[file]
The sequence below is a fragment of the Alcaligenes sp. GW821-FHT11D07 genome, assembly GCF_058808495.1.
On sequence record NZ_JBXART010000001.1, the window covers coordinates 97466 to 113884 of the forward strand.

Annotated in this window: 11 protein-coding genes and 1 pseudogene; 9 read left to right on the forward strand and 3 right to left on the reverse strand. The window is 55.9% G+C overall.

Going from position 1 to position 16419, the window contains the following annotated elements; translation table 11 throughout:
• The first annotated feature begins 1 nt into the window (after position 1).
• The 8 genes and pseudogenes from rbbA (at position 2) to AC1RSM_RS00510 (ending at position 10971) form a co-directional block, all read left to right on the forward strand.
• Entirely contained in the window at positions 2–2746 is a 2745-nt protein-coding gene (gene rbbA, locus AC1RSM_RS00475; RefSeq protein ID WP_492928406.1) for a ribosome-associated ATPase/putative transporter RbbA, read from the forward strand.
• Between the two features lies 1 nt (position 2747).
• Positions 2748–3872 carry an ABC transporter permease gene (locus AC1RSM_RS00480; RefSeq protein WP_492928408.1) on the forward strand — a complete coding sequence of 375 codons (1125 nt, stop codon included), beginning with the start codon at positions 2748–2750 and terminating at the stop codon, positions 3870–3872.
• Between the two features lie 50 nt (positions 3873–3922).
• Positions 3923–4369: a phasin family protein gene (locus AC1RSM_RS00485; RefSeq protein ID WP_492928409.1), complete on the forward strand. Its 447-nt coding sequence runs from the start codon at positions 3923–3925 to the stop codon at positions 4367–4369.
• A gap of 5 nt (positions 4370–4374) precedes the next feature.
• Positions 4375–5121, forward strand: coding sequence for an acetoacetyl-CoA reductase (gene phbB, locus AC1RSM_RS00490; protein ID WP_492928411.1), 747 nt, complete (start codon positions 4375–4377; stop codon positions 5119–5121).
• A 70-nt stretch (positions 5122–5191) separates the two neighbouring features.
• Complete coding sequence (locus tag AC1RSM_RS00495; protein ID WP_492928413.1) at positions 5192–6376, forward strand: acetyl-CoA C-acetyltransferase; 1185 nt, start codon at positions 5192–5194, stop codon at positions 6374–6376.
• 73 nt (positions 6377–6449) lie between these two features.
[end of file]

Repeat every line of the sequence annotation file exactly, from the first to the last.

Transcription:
The sequence below is a fragment of the Alcaligenes sp. GW821-FHT11D07 genome, assembly GCF_058808495.1.
On sequence record NZ_JBXART010000001.1, the window covers coordinates 97466 to 113884 of the forward strand.

Annotated in this window: 11 protein-coding genes and 1 pseudogene; 9 read left to right on the forward strand and 3 right to left on the reverse strand. The window is 55.9% G+C overall.

Going from position 1 to position 16419, the window contains the following annotated elements; translation table 11 throughout:
• The first annotated feature begins 1 nt into the window (after position 1).
• The 8 genes and pseudogenes from rbbA (at position 2) to AC1RSM_RS00510 (ending at position 10971) form a co-directional block, all read left to right on the forward strand.
• Entirely contained in the window at positions 2–2746 is a 2745-nt protein-coding gene (gene rbbA, locus AC1RSM_RS00475; RefSeq protein ID WP_492928406.1) for a ribosome-associated ATPase/putative transporter RbbA, read from the forward strand.
• Between the two features lies 1 nt (position 2747).
• Positions 2748–3872 carry an ABC transporter permease gene (locus AC1RSM_RS00480; RefSeq protein WP_492928408.1) on the forward strand — a complete coding sequence of 375 codons (1125 nt, stop codon included), beginning with the start codon at positions 2748–2750 and terminating at the stop codon, positions 3870–3872.
• Between the two features lie 50 nt (positions 3873–3922).
• Positions 3923–4369: a phasin family protein gene (locus AC1RSM_RS00485; RefSeq protein ID WP_492928409.1), complete on the forward strand. Its 447-nt coding sequence runs from the start codon at positions 3923–3925 to the stop codon at positions 4367–4369.
• A gap of 5 nt (positions 4370–4374) precedes the next feature.
• Positions 4375–5121, forward strand: coding sequence for an acetoacetyl-CoA reductase (gene phbB, locus AC1RSM_RS00490; protein ID WP_492928411.1), 747 nt, complete (start codon positions 4375–4377; stop codon positions 5119–5121).
• A 70-nt stretch (positions 5122–5191) separates the two neighbouring features.
• Complete coding sequence (locus tag AC1RSM_RS00495; protein ID WP_492928413.1) at positions 5192–6376, forward strand: acetyl-CoA C-acetyltransferase; 1185 nt, start codon at positions 5192–5194, stop codon at positions 6374–6376.
• 73 nt (positions 6377–6449) lie between these two features.